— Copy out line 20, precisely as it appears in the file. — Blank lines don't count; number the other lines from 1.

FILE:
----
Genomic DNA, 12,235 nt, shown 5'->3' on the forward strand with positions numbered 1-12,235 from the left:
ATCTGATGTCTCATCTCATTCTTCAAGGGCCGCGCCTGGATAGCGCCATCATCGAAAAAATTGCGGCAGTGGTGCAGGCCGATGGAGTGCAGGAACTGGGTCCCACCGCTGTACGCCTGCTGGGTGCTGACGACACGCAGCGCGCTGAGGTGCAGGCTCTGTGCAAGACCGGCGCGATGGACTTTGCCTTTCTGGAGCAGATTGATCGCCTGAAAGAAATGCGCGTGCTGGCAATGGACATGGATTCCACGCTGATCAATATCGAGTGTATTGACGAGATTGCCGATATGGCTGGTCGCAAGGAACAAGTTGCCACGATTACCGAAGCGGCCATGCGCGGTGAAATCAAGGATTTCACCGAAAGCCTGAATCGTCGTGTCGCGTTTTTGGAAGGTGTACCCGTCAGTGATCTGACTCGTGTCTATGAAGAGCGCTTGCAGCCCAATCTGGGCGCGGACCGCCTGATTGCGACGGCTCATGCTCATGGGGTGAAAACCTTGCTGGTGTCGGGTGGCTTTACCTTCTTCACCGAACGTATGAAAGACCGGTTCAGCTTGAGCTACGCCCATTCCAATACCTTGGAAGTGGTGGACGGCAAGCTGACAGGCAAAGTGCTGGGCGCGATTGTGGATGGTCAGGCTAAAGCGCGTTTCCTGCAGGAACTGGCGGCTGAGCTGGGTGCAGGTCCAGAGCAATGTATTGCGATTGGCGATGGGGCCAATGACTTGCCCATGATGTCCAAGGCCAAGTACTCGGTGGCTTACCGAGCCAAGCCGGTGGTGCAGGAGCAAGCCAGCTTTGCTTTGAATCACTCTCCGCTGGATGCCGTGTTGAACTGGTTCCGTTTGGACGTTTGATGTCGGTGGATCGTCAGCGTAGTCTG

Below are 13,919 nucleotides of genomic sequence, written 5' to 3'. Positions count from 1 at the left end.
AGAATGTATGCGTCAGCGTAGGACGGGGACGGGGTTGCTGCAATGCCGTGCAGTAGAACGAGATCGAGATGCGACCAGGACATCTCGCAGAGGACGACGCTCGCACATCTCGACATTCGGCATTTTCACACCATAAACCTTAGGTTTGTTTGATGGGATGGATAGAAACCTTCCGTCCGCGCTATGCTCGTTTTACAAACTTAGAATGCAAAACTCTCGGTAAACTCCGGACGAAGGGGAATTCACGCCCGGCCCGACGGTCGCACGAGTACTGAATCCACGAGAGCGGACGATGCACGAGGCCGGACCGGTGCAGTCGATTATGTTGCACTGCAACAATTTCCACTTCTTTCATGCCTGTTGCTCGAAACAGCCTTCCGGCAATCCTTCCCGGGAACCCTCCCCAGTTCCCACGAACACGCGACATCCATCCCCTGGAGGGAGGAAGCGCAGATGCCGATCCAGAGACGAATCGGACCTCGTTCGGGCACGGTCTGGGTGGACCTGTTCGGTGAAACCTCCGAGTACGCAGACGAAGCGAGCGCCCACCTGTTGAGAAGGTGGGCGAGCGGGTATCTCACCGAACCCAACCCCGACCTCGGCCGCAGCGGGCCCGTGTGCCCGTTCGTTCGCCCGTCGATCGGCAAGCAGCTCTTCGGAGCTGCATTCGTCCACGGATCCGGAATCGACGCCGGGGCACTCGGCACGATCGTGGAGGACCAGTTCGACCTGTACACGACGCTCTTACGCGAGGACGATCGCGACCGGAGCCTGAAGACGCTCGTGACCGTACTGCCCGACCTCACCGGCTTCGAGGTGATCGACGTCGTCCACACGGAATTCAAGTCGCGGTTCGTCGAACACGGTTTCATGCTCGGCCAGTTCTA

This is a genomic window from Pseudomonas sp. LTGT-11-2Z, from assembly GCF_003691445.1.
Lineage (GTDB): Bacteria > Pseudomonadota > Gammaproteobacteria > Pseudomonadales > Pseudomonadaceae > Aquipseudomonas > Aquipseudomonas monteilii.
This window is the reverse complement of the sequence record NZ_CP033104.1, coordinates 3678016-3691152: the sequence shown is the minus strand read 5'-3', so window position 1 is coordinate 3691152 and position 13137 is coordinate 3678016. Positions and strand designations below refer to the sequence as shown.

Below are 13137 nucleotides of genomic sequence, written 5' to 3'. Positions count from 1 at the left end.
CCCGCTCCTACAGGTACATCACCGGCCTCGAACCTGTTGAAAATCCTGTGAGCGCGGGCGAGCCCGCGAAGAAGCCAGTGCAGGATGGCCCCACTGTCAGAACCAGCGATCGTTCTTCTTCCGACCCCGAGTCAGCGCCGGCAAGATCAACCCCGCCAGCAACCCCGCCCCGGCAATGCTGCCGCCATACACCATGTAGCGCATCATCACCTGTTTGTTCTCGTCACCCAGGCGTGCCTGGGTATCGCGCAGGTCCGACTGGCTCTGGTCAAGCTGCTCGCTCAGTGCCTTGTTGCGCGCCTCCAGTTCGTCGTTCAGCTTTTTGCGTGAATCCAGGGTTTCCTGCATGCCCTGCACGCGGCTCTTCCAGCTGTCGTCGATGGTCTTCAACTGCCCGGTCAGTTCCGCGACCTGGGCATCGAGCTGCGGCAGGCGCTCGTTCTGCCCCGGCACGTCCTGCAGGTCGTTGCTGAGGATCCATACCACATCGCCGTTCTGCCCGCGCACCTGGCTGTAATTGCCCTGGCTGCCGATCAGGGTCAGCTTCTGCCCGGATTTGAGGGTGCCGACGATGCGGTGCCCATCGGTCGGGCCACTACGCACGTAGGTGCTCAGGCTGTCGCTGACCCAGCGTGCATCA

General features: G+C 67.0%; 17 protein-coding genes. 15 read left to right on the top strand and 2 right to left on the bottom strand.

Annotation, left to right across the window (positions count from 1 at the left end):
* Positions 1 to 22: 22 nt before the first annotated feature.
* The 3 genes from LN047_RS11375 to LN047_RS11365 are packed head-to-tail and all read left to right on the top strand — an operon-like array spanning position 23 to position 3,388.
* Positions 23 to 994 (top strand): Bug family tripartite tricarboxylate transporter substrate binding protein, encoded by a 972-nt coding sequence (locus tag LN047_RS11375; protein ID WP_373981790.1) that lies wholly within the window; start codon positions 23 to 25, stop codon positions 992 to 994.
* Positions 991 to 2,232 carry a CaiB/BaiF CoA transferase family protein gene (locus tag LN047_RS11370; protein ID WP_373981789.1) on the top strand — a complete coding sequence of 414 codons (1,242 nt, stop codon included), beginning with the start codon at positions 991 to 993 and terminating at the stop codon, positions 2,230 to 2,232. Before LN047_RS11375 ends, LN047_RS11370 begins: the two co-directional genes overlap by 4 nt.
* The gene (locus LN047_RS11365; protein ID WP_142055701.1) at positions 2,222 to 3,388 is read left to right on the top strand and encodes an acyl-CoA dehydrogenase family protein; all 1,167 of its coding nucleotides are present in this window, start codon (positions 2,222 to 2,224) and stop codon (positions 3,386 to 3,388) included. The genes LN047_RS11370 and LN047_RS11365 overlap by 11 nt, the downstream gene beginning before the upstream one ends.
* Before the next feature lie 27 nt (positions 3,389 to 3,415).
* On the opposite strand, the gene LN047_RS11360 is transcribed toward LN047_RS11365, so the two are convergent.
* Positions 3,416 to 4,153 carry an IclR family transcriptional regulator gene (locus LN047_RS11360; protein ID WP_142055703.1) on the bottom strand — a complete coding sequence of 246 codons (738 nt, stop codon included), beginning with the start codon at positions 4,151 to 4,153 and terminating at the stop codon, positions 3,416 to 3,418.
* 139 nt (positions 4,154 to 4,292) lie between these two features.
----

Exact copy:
* 139 nt (positions 4,154 to 4,292) lie between these two features.